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Honda announces another recall for faulty Takata air bags

DETROIT (AP) — Honda has added 4.5 million vehicles in countries outside the U.S. to the growing list of cars and trucks recalled for Takata air bags that could explode with too much force and spew shrapnel at drivers and passengers.

The recall announced Thursday raises to 57.5 million the total number of Takata air bag inflators recalled worldwide. The figure includes 33.8 million inflators in the U.S. affecting 32 million vehicles from 11 automakers including Honda, BMW and Toyota. At Honda alone, the figure is 24.5 million worldwide.

The staggering numbers mean it will take several years for Takata and other air bag makers to produce enough inflators to finish the recalls, leaving potentially dangerous Takata inflators on the road.

Kelley Blue Book Senior Analyst Karl Brauer estimated that it would take four years or longer to make enough inflators to finish all the global recalls, and said that assumes that no further recalls will be announced.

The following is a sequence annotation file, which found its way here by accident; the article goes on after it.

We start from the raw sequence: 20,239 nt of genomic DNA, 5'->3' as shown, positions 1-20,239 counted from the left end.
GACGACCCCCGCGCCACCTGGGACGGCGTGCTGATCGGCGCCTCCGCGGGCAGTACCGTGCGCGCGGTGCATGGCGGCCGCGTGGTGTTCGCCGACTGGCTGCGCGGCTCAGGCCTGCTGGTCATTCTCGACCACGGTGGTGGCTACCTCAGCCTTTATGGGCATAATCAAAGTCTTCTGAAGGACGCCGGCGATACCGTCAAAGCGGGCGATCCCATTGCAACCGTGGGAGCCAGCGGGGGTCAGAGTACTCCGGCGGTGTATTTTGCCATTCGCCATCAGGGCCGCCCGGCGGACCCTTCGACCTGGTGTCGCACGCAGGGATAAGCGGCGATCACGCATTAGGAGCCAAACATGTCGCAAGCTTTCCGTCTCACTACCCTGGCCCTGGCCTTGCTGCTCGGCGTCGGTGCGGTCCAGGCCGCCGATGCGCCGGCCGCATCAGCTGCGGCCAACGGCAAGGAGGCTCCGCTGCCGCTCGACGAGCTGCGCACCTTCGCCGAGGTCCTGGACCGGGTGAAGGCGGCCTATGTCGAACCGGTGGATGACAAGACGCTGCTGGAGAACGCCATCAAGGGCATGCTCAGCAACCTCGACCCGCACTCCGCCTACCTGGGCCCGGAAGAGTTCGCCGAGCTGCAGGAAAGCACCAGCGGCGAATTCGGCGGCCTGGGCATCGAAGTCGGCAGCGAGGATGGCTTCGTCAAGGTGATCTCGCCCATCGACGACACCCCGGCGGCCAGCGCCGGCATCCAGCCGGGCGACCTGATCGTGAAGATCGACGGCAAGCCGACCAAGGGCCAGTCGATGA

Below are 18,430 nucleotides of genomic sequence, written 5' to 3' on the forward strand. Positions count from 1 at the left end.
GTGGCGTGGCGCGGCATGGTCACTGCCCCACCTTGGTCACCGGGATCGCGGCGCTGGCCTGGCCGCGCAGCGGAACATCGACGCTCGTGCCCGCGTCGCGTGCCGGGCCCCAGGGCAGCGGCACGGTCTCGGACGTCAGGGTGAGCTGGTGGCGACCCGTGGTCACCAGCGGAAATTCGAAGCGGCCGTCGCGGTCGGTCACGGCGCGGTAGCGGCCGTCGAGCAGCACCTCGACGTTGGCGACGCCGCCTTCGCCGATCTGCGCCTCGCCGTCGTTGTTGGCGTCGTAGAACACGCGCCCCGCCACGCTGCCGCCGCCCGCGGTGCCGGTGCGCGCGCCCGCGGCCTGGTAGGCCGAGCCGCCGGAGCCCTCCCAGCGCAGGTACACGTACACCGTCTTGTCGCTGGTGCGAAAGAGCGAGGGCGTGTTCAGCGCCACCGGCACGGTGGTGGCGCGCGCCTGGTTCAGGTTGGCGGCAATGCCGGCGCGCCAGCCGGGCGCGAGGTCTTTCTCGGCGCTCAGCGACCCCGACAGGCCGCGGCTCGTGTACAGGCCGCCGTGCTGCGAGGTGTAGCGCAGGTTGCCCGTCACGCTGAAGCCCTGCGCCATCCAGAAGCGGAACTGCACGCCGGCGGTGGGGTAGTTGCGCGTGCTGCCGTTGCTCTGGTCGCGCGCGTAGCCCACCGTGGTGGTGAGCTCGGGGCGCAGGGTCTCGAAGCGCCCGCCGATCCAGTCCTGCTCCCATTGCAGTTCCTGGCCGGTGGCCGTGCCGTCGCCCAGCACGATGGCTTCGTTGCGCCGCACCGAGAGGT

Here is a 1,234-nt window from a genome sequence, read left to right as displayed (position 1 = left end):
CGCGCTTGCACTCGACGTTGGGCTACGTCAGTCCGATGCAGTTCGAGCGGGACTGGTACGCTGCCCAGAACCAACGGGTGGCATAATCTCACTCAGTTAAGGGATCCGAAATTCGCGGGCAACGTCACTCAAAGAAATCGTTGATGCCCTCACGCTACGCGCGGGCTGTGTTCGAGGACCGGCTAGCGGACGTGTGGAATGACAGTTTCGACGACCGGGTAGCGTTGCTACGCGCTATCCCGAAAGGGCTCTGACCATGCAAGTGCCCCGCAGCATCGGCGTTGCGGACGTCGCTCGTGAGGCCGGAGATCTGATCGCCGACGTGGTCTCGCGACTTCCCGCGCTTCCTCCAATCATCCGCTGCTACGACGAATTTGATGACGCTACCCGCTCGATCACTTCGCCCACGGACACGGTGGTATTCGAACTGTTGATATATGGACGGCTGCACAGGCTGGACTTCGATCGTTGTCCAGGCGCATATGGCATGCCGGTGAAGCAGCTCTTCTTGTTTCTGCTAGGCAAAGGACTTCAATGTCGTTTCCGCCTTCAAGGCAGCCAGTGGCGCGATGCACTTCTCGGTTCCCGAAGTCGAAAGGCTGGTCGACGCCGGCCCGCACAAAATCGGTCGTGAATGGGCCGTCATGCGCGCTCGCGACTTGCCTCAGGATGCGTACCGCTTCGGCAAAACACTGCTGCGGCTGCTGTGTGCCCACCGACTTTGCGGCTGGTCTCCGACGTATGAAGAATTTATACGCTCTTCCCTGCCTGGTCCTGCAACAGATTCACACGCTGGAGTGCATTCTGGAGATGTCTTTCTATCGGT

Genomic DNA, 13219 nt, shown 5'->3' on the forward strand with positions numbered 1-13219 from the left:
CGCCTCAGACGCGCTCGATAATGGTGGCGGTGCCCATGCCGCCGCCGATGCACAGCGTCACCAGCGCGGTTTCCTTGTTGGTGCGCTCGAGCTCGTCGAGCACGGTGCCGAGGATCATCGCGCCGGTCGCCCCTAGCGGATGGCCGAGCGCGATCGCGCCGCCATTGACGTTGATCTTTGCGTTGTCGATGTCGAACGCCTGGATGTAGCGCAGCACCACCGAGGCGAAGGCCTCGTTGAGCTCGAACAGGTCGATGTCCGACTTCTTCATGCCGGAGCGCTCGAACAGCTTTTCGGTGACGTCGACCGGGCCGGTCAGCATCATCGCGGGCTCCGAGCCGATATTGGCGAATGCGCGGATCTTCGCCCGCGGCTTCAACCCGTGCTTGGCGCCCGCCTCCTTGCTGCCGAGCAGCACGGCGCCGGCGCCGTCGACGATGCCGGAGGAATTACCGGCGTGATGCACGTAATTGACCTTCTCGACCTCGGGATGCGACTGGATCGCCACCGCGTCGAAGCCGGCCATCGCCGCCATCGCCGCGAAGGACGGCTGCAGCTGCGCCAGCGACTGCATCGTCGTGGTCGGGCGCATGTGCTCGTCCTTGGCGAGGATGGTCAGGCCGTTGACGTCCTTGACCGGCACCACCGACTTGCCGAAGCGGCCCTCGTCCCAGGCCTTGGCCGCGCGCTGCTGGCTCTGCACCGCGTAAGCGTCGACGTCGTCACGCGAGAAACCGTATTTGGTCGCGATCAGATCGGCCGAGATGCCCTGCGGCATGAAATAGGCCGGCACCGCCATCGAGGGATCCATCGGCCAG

A recent air bag explosion involving a Nissan passenger air bag in Japan shows that more cars could be recalled, Brauer said. The company is the only one that uses ammonium nitrate as a propellant to inflate the air bags.

“I see more and more indications every day that all of those are going to need to be recalled versus only a portion,” Brauer said. “It’s just how long before (the propellant) goes bad seems to be the pattern that we’re seeing.”

During a U.S. Senate hearing last month, Takata Executive Vice President for North America Kevin Kennedy testified that the company had made more than 5 million replacement inflators and it was producing 700,000 more per month. The company has plans to increase that to 1 million inflators monthly by September, and other manufacturers also are making replacements.

But even with the increased production, the U.S. government’s National Highway Traffic Safety Administration said in May that it would take more than 2

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